With borderless capital, the zeitgeist prevails
In my previous post about transnational capital and its discontents, I wanted to make the point that our jobs and housing prices are no longer governed by local economic forces. They haven’t been for a while, but with hot money flowing in from stimulus programs around the world, it’s just become undeniable. And more importantly, when things only become real if YOU can feel it, it’s become real.
But just as the remote investor has the power to make life more expensive and at times take away your livelihood, this transnational capital also wields transformation in society. Local systems, local governments, local power can become entrenched until its a crusty mass that can never be moved. Or so it seems. Enter the power of money once again.
Transnational money has its own zeitgeist. For the better, it can require more corporate transparency and increased demands for trust. For why would investors want to park money into governments and companies that confiscate capital without impunity or lie about their profits without anyone to check them. In this case, capital bends the world towards justice.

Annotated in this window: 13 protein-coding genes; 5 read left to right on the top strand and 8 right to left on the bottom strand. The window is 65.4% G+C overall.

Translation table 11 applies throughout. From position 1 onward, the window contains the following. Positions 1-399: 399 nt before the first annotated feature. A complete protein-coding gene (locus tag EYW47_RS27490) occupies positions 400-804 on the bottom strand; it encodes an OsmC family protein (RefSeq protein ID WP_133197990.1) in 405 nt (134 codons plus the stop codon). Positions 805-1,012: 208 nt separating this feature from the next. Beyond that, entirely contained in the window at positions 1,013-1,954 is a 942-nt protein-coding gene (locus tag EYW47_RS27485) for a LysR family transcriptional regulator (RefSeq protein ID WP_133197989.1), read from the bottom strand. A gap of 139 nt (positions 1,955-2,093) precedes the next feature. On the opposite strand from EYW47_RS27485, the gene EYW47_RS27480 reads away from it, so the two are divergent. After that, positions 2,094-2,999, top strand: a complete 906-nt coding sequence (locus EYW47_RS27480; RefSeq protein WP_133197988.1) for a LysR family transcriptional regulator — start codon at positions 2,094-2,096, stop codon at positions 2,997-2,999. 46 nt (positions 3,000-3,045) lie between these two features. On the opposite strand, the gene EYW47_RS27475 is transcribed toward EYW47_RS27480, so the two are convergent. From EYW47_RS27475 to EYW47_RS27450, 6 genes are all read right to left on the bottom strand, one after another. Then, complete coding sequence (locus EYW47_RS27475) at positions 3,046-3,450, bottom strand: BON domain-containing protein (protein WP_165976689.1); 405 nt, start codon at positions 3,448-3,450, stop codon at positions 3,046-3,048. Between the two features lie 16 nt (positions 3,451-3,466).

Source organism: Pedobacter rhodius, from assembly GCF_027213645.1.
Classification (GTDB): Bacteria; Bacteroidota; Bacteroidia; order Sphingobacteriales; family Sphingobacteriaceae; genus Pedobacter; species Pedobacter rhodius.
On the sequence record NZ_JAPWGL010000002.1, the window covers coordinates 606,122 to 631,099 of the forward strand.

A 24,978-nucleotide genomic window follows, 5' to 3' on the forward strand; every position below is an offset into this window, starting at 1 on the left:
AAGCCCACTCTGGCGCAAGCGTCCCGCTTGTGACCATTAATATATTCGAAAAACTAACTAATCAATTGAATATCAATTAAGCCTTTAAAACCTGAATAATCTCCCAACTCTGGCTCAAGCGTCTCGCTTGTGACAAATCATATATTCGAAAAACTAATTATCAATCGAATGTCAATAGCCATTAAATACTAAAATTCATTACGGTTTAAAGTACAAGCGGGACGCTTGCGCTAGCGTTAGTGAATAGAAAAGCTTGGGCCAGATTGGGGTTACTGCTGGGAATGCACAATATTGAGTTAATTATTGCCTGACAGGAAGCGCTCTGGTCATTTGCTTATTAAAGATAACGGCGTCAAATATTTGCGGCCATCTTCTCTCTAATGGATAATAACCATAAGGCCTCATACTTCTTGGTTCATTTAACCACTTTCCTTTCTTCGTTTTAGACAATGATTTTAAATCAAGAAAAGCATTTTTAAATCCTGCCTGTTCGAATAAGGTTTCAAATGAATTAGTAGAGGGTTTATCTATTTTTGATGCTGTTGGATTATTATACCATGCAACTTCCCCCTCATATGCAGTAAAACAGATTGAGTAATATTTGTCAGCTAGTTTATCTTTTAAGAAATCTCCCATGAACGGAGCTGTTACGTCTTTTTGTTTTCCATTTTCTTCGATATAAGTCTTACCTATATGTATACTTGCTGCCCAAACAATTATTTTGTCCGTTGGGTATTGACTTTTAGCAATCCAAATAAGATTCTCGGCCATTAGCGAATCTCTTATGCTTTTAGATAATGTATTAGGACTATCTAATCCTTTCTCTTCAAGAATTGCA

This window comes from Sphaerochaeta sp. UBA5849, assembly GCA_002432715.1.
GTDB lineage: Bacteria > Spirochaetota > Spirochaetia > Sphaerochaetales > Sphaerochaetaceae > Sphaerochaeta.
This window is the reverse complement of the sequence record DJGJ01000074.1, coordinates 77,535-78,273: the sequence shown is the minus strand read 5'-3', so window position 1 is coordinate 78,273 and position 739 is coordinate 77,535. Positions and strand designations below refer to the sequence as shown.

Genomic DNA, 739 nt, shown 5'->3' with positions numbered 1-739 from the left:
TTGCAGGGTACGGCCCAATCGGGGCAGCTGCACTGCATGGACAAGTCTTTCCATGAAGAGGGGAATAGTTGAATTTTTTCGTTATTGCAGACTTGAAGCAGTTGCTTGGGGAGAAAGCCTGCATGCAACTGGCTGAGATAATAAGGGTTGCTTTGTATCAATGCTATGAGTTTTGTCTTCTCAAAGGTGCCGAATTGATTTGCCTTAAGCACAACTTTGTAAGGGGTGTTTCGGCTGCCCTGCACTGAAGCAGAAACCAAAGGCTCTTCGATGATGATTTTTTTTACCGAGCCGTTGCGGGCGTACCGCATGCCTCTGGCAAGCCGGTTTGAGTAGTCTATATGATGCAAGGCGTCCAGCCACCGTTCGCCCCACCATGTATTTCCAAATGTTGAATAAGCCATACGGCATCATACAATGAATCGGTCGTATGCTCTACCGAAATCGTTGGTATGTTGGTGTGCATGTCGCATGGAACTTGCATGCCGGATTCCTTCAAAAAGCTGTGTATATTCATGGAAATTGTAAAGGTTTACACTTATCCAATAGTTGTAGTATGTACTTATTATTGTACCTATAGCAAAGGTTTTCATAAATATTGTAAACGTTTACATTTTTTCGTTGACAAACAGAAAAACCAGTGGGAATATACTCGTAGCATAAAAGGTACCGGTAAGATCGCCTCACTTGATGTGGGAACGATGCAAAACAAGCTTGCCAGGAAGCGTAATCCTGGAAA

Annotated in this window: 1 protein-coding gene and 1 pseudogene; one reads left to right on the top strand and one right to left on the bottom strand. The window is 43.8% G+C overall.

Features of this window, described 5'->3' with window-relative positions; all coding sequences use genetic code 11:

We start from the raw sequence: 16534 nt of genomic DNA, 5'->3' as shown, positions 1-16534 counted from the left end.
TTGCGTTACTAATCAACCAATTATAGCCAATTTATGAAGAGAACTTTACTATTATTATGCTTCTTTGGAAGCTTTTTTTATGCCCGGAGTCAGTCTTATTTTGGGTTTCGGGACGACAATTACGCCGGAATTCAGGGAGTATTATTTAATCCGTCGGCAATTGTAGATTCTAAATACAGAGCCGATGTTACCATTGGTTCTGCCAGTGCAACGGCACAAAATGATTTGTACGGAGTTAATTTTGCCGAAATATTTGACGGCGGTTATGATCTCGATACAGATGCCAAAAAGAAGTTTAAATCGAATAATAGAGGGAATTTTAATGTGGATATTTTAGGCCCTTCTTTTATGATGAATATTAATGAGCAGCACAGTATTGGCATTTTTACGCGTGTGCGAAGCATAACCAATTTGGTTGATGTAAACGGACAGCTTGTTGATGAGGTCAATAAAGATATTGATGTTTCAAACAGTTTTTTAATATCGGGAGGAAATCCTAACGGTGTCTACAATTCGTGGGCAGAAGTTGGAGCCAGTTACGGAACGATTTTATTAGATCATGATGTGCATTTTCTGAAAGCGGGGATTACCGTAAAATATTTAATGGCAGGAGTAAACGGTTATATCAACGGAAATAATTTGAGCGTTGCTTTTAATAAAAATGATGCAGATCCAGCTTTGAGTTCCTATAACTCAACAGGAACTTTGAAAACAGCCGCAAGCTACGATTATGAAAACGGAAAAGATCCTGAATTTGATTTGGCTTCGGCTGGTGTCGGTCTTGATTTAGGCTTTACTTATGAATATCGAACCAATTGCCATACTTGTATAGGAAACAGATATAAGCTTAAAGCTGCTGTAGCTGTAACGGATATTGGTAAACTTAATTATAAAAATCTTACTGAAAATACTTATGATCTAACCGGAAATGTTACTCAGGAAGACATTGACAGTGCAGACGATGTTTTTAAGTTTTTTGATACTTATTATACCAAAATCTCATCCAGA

Even more so social values can improve
Money alters existing political regimes and those who control the public narrative. If money flows to new industries with new leaders at the helm, old ways of thinking can alter. The trickle down effect towards social justice and change can become amplified. For even though ‘stability’ may appear to be present, tradition and the status quo turns into the emperor without clothing when oppression and resentment builds. Just shy of a revolution, the pent up desire for justice and revision of the social contract floods forward when the hands that feed the populace well, change hands.
So you may lose your job and you may not be able to afford a house because of transnational capital sloshing around the world. But if you’re lucky to be in a crusty old regime where new money finds its way into the hands of those who bend the world towards progress, it may be a welcome sign to hop aboard the new train and see where it takes you.